It’s the eternal paradox of the modern job hunt: an entry-level position that requires three to four years of industry experience. As competition for graduate-level positions becomes increasingly more intense as time goes on, companies and other organizations have the ability and the incentive to select only the most qualified and experienced applicants. As such, the requirements for even a first job in the industry of your choice can come with a seemingly absurd stipulation for prior experience. You need experience to get a job, but you also need a job to get experience.
Many will look at such a phenomenon and see it as the Kafkaesque result of an impenetrable work culture, one that seems custom built to exclude them despite the four years they spent on a degree that, just a few decades ago, would have guaranteed them a career right off the bat. If a degree isn’t enough for an entry level job, then what on earth are employers actually looking for? It is, in a word, disheartening.
But there are ways around the problem, and an impassioned group of students at Virginia Tech now seek to crack the code of modern career opportunities.
“Podcasting has definitely been a platform that’s always been interesting to me, especially with how fast it’s blown up in the last couple of years,” said Ben Gallaher, senior in marketing and head of the new “Experience Required” podcast. “The original idea was to kind of provide this sort of platform that people can access while they’re walking to class that gives this sort of advice that people aren’t necessarily getting in class.”
Ben, along with his co-host Kendyl Florence, a junior also in marketing, know all too well the trials and tribulations of the job application process. With the backing of Virginia Tech’s PRISM program, an interdisciplinary advertising agency founded and advised by Pamplin’s own Donna Wertalik, “Experience Required” aims to educate current and future job seekers, explaining the ins and outs of the modern recruitment process and teaching essential interview skills.
The podcast recently began its second season, publishing its eighth full episode Feb. 10. The centerpiece of the podcast’s episodes are the interviews with industry insiders.
“When I was sitting in classes last year and the year before, I was realizing, you know, how do I get to be the person who these guest speakers are being?” Gallaher said.
“I just didn’t feel like everything we needed to know is being presented to us in class or even if it was it was a little bit outdated,” Florence said. “Experience is so nuanced these days; everyone has a side hustle now, everyone has a hobby they can turn profitable, everyone has experience and that’s kind of what we wanted to show too.”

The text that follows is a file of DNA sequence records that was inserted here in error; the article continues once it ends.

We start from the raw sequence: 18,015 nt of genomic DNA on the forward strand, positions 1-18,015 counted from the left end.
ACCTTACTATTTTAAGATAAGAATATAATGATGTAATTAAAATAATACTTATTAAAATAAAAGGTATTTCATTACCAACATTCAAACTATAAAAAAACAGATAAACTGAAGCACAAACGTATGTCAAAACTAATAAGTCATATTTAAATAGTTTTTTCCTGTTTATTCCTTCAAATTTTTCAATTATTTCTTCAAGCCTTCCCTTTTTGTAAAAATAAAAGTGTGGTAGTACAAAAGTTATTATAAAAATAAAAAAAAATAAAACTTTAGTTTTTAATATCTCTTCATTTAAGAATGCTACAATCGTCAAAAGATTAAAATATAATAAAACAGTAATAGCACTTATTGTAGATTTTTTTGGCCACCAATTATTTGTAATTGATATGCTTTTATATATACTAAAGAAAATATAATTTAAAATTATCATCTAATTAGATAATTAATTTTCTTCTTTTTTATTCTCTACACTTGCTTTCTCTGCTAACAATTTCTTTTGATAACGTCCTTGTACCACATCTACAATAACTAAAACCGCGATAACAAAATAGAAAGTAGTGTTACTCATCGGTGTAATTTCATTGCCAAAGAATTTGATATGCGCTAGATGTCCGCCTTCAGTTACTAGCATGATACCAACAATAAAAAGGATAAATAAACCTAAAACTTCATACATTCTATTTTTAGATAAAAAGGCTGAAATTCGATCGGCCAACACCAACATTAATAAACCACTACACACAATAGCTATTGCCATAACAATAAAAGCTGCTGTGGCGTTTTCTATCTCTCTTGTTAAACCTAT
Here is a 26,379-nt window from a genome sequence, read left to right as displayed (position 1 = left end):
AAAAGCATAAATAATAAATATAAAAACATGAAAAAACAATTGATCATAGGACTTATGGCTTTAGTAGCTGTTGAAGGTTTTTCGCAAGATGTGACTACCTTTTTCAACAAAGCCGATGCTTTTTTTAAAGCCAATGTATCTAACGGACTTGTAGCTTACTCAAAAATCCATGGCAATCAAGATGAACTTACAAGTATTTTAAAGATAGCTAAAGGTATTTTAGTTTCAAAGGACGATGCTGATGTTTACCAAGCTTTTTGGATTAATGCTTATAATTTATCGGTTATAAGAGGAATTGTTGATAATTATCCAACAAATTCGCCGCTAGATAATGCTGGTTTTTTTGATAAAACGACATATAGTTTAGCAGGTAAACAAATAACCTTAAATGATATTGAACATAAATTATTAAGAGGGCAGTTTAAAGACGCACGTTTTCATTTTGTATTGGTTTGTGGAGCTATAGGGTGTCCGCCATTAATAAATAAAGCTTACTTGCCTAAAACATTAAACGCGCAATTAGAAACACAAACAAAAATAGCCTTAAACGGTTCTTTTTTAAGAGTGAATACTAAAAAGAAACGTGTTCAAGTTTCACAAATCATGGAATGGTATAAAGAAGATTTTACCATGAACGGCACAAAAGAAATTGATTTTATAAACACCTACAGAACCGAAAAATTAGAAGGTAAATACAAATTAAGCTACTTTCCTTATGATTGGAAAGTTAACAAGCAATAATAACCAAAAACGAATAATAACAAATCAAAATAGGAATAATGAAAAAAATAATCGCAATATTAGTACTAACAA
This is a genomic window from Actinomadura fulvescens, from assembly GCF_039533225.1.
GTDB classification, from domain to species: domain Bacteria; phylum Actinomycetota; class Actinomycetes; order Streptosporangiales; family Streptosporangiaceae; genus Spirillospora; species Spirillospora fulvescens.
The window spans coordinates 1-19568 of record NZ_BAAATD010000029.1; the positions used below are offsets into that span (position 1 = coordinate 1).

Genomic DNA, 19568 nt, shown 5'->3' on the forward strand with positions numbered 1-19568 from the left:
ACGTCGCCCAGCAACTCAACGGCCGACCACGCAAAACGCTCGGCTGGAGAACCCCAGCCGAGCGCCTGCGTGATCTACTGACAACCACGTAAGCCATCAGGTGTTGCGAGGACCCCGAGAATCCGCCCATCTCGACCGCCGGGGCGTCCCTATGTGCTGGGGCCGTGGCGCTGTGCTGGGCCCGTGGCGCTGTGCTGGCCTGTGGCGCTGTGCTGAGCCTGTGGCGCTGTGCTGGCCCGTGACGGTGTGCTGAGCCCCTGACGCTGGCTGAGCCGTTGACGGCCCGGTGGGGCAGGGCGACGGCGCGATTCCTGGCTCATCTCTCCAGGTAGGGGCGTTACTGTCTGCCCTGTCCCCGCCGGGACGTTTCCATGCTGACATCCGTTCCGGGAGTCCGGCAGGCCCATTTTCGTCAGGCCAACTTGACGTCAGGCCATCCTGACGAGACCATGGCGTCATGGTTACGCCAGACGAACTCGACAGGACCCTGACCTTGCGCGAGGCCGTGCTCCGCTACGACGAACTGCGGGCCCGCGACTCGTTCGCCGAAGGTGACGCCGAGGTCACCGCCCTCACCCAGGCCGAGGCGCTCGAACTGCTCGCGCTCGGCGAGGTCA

“It’s right in our title,” said Gallaher. “It’s kind of an ironic jab at the fact that entry level jobs are now requiring three to four (years) of experience.”
The podcast certainly doesn’t mess around with its mission, either. The interviewee of the debut episode was Josh Jacobs, a recruiter from Activision-Blizzard, one of the most prominent and successful video game holding companies in the world. The company is responsible for hits like “World of Warcraft,” “Overwatch” and“Candy Crush”.
One piece of wisdom shared by Jacobs was the old “where do you see yourself in five years” question is actually quite a loaded question, designed to figure out whether or not the applicant actually wants to make a career out of position. This is just one example of the kinds of information available to listeners of the podcast, and there’s another whole season of episodes on the way.
When asked about their hopes for the future of the podcast, Florence and Gallaher’s responses were optimistic.
“Our main goal is just to reach more people,” Gallaher said.
In a process rife with questions of presentation, “Experience Required” serves as a veritable cornucopia of self-improvement skills. When asked what they would like listeners to take from the podcast more than anything, Florence replied “confidence.”
Other students involved in the project in a variety of roles include Alex Tran, business information technology junior; Megha Jassal, business information technology senior; Chirs Marano, creative technologies fourth year; and Caitlin Nguyen, finance and hospitality and tourism management sophomore.